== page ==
here. Each rib of the fan is a style in his system. This page also has a full listing of the styles. According to GM Estalilla, the 21st, unwritten style on the back of the fan was kabaroan.
Some of these styles on the master’s fan might be thought of as tactics, many of them based on environmental considerations. For instance, “De Fondo” was designed for times when you can only plant one foot solidly.
I remember meeting guys from one art that did multiple “styles,” Disalon and Decampo (Literally, “of the parlor” and “of the country.”) among them. Desalon was a tight, close-quarters style designed for indoors. Decampo was a broader style designed for the outdoors.
Another style was “tinulisan” (“to make like a bandit”), which was hit and run. In other words, a thief doesn’t have time to trade blow for blow, because the cops and enraged neighbors are coming, so he’s going to get in a quick hit or two and take off.
Some of the old Filipino stylists knew only one or a couple of “styles,” others might know multiple styles. While our goal is to be proficient at all ranges and in all environments, I try to give people “full faith and credit” for their system.
I’m careful to avoid the snobbery of some people, who if you don’t do single stick, double stick, wrestling, spear, knife, double knife, bow and arrow, empty-hands, rope, nunchaku, staff, etc., then you aren’t a “real” Filipino martial artist and your art is somehow lacking.
Reader Hernan asks about the role of evasion in Big Stick Combat.
The greatest application of evasion with the big stick is the late GM Giron’s larga mano style. In his style the
proponent maximizes the reach of the long stick by long stances, and stretching out to hit the opponent’s closest target, usually the weapon hand. The larga mano stylist may oppose the attack or blend/merge with it. Correctly applied, the attacker is trying to get at the long stick stylist, but can’t get anywhere close to him, and gets hit as he tries to get near. The lara mano stylist will pop in and tag the opponent, then fade back out of reach (retirada style).
I believe that the larga mano style is best understood in the context of a long, bladed weapon. GM Giron poses with a panabas, a machete mounted on a stick, and GM Somera’s larga mano video features him using a long sword. With a long blade, a hit at a distanvce can create a crippling injury, such as slashing an opponent’s wrist. The long blade cannot be grabbed.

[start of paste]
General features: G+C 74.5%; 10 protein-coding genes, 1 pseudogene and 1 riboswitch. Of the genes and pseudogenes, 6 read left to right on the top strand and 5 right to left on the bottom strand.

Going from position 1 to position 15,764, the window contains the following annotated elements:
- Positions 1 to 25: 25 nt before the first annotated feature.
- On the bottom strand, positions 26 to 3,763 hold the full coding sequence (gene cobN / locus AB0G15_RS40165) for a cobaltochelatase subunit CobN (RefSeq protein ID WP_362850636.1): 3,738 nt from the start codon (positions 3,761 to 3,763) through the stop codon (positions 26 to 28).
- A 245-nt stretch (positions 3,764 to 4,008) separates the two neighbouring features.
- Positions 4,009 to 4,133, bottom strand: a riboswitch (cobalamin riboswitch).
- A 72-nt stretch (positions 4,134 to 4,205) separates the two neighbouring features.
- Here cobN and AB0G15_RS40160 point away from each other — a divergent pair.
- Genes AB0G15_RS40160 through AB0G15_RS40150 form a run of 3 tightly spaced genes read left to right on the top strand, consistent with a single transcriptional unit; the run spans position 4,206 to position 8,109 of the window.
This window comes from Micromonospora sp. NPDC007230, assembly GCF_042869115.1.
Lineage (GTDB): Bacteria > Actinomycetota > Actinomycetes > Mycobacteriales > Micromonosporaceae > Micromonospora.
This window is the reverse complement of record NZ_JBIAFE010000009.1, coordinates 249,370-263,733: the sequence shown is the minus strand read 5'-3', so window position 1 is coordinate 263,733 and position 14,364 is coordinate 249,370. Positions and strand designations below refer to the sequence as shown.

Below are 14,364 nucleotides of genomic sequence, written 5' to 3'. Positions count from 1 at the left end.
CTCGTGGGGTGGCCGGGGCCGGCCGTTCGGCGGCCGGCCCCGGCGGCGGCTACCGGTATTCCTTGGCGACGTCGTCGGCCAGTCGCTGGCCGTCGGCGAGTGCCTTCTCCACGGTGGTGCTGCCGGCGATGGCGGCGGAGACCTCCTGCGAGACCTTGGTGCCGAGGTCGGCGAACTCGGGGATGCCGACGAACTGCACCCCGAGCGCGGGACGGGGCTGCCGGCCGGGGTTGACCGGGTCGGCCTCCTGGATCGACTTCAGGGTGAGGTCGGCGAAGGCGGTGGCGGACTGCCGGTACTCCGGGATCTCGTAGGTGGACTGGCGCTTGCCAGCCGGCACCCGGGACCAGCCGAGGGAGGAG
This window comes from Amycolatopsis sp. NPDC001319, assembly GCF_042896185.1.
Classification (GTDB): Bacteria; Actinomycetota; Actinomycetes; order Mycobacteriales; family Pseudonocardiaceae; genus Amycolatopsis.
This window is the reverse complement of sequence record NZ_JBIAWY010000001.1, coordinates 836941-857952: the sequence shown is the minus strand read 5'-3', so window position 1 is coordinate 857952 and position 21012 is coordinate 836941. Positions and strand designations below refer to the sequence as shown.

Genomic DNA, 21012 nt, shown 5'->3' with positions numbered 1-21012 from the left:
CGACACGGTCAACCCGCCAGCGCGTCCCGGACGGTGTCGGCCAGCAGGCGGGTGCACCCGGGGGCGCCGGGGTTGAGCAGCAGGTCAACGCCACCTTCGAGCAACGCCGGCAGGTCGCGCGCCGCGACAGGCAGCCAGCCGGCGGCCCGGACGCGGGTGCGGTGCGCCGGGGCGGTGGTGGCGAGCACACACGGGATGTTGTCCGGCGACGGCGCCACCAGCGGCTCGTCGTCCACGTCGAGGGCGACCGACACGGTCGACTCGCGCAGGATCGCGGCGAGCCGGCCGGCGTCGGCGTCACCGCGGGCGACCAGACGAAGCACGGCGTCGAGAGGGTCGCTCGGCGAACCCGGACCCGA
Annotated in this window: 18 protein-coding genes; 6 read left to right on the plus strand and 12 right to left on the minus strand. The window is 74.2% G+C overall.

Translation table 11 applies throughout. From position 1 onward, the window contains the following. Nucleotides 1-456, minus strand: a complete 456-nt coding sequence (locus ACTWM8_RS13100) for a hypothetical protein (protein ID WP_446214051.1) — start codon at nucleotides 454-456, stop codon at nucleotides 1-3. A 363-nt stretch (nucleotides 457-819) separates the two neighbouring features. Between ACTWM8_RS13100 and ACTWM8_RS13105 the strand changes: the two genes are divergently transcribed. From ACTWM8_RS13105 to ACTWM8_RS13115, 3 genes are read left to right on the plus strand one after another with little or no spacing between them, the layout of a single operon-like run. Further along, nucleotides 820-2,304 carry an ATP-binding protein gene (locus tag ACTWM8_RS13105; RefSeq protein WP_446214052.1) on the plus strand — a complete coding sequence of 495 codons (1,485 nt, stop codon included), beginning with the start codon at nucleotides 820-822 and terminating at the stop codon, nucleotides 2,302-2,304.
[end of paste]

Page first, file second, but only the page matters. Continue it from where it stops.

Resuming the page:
With a long stick, though, the same dynamics of the long blade larga mano stylist may not apply. Strikes with the stick may not be incapacitating at long range, and the end of the stick can be grabbed.
Although larga mano is a valid style, I decided against including it in Big Stick Combat, for several reasons:
1) Larga Mano needs space, which may not be available in the city or indoors.
2) A long stick can be grabbed at a time when the larga mano stylist is stretched forward.
3) Larga Mano requires leg flexibility and strength (which makes it great as an exercise), which some people may not have.
4) Larga Mano adds a degree of complexity to a style. I opted for simplicity.
To the extent that I evade, I step out to the right or to the left, in what Filipino stylists call the “female triangle” (V).
GM Estalilla’s concept is not to evade, but to move right into the teeth of an opponent’s attack and merge with him while blasting him in the head. This is audacious, and certainly takes guts to execute it. My concept is typically similar –move directly into an attack, smothering it with overwhelming power.
Check out this video of a customer trying to choke out a bank robber. The robber got away.
Where did the customer go wrong?
(First, I should point out that the photo on this page of a bank robbery is not the same one as in the video.)
But James is right, in that the guy who tries to stop the robber makes two potentially deadly mistakes:
1) He does nothing to control the gun. As the bystander gets the robber into a choke, nothing is stopping the hoodlum from pulling the trigger, even if accidentally. An easy counter to the choke is to reach back and shoot the guy in the leg, foot, abdomen, etc.
2) He does nothing to control the robber’s base. As long as the robber can stand, and has the full use of his legs, he can try to shake off the choke, or even run out the door carrying his would-be subduer or stripping him off at some point.
I’ve seen other video of a guy choking a bank robber, but in that case the robber had no visible weapon (even though it’s always a good idea to assume that he has one hidden). Trying to choke a guy with a gun, without controlling the gun, and with as little training as this guy apparently has, is foolish and dangerous in the extreme. Only if he has reasons to believe that someone’s life is in immediate danger, let’s say the robber yells that he’s going to start shooting people unless he gets money, should he try to intervene.